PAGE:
Yo 'Iss RY. A conversation with Ryan Gakuba.

by Mutsinzi | Oct 2, 2017

We met at Brioche(Gaculiro, 5pm). Much of what I knew about RY before then was based on on-line data. Bits and bytes of information that came in the form of 140-character tweets, and the music on his SoundCloud channel. Of particular interest to me was his second single ‘Lately’ that featured the brilliant singer Gisa. It was a moody and melodic rendition of bars and vocals on a smooth hip-hop beat. RY’s verses are a fluid tidal mesh of emotion that flawlessly flow. They’re mature, dark and candidly expressed.

RY spoke to me about production, his creative process and his musical influences. From this, I discerned in him a sheer energy to create. RY mentioned the crucial role that mental health plays in his music and the need to create music that addressed the issue. “There’s got to be a balance in the music we listen to.” Observing that Hiphop music was often insensitively created, RY said “Most rappers, despite going through periods of depression, don’t want to talk about it because it’s not cool. But I don’t care!”

At 18, RY shows a firm grasp on human emotion. How listeners interpret his work is of great interest to him. “If I write a verse and you listen to it, it’s not my verse anymore, it’s yours now.” Ryan recognizes the mirror effect that music can have on listeners. His focus on mental health is aimed at portraying depression as an illness that should be talked about and not stigmatized. In his book “Shadowlands”, William Nicholson captures the mirror effect of art concisely in the words “We read to know we’re not alone.” And this is what RY has set out to do with his music, to remind his listeners that they’re not alone.

Production in Kigali can be frustrating. Music producers driven more by the need to make money than creative endeavors, do not understand artists’ visions. This is what led RY to taking matters in his own hands. “I bought a mic that I installed in my room. I record my verses, do a bit of mixing, and send the result to a friend to do the final mixing.” RY and a group of his friends are essentially running a remote DIY operation. Beats are sent over email and thoughts on the music shared via text and phone conversations. It is not the perfect setup but it works well in their context. It is a sign of the quiet seriousness in RY. “Producers here are not serious. I would have to tell them how to do their jobs and that’s how I knew something was wrong.”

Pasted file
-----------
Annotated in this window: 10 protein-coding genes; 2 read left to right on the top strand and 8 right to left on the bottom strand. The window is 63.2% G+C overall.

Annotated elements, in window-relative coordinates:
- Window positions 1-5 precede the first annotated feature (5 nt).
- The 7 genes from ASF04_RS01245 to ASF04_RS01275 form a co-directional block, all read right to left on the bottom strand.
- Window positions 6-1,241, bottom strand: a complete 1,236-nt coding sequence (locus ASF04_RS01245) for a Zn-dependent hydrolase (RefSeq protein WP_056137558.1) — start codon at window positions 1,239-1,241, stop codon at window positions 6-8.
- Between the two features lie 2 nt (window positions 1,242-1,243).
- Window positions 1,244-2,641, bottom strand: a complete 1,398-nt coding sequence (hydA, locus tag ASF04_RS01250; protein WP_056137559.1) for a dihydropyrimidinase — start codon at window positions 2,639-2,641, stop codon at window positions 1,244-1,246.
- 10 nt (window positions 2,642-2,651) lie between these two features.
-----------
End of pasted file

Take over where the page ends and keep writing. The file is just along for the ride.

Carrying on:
There’s a curtain of mystery behind the creative process and it can often be thought that creativity is a result of some lucky visit from a muse who whispers genius into the artist’s ear. It’s plausible but rare and misleading. The creative process is to put it plainly: a lot of work! RY’s creative ritual reflects this clearly. “I go to my room, lock myself in and search for beats on YouTube. It takes time to find the perfect beat and even more time to find the right words. It can take a couple of minutes sometimes—or hours on some days.” RY stressed the need to be sober while he’s writing. “When I’m writing, it’s got to be me who’s writing!” Ryan’s process is disciplined and focused and it is a model that works, perhaps even worth emulating.

For an artist like RY, there should be ample recognition of his music, his sound, and that of those like him. However, there is a lot that’s stacked up against such exposure, contextually speaking. Language can often be a barrier to consumption of music and art. In Rwanda, popular local music is often in Kinyarwanda and this can quiet down a lot of talented artists producing their work in English and French. And then there’s the inadequate and inefficient platforms that curate local music. There seems to be a narrow-minded approach to curation which limits talent discovery. But perhaps this is the wrong way to approach this problem. RY thinks that music is a universal language and even though it is a factor in attracting local audience, it is not the only one. “It’s true that language can determine the size of your audience but music is a universal language. And I’m not just targeting Rwanda, I have my sight set beyond borders.”

There is some truth to Ryan’s argument. Based on the number of plays on his SoundCloud channel that rise almost exponentially on a weekly basis, there might be another way to create exposure for artists. Streaming platforms are already doing this with enough decency and all hope is not lost. Still, there’s got to be more effort put into creating exposure for artists locally. We wouldn’t want a case where Rwandan artists are appreciated more beyond borders than at home. Imagine Cesaria Evora without the love from her petit pays Cape Verde. It is almost inconceivable. Ryan remains hopeful and his hope lies mainly in the young audience. “Our generation is making moves. Things are changing.”

My conversation with Ryan lasted for about an hour and a half. It was cut short by night time which came too soon and we had to part ways. I knew that later that night, Ryan would lock himself in his room, play a beat, and start rhyming. Perhaps it would be at 2:50am — the title of his upcoming project.